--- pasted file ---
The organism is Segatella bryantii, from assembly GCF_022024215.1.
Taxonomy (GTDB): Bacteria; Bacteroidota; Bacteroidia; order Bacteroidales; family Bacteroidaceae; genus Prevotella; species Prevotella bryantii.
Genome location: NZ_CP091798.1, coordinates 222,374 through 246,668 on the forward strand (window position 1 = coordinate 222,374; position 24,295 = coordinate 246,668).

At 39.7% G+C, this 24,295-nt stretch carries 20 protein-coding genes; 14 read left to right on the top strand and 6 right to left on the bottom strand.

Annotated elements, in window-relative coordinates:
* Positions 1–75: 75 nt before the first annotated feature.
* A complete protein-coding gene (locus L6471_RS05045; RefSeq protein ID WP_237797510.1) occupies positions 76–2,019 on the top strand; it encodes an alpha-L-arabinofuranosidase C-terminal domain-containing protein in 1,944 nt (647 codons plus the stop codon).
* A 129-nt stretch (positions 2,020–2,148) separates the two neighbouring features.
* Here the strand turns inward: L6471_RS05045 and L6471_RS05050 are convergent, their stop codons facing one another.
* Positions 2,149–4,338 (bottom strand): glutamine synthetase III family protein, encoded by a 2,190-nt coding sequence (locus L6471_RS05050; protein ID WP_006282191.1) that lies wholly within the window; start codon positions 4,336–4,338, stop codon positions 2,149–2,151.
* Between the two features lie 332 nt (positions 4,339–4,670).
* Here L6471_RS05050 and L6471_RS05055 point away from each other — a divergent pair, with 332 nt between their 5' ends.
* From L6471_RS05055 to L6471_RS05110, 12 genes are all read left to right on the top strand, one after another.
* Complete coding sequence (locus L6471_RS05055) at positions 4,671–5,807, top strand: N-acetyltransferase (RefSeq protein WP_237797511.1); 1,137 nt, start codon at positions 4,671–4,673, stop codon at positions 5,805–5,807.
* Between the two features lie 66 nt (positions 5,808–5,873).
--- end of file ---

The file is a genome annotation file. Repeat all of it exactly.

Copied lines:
The organism is Segatella bryantii, from assembly GCF_022024215.1.
Taxonomy (GTDB): Bacteria; Bacteroidota; Bacteroidia; order Bacteroidales; family Bacteroidaceae; genus Prevotella; species Prevotella bryantii.
Genome location: NZ_CP091798.1, coordinates 222,374 through 246,668 on the forward strand (window position 1 = coordinate 222,374; position 24,295 = coordinate 246,668).

At 39.7% G+C, this 24,295-nt stretch carries 20 protein-coding genes; 14 read left to right on the top strand and 6 right to left on the bottom strand.

Annotated elements, in window-relative coordinates:
* Positions 1–75: 75 nt before the first annotated feature.
* A complete protein-coding gene (locus L6471_RS05045; RefSeq protein ID WP_237797510.1) occupies positions 76–2,019 on the top strand; it encodes an alpha-L-arabinofuranosidase C-terminal domain-containing protein in 1,944 nt (647 codons plus the stop codon).
* A 129-nt stretch (positions 2,020–2,148) separates the two neighbouring features.
* Here the strand turns inward: L6471_RS05045 and L6471_RS05050 are convergent, their stop codons facing one another.
* Positions 2,149–4,338 (bottom strand): glutamine synthetase III family protein, encoded by a 2,190-nt coding sequence (locus L6471_RS05050; protein ID WP_006282191.1) that lies wholly within the window; start codon positions 4,336–4,338, stop codon positions 2,149–2,151.
* Between the two features lie 332 nt (positions 4,339–4,670).
* Here L6471_RS05050 and L6471_RS05055 point away from each other — a divergent pair, with 332 nt between their 5' ends.
* From L6471_RS05055 to L6471_RS05110, 12 genes are all read left to right on the top strand, one after another.
* Complete coding sequence (locus L6471_RS05055) at positions 4,671–5,807, top strand: N-acetyltransferase (RefSeq protein WP_237797511.1); 1,137 nt, start codon at positions 4,671–4,673, stop codon at positions 5,805–5,807.
* Between the two features lie 66 nt (positions 5,808–5,873).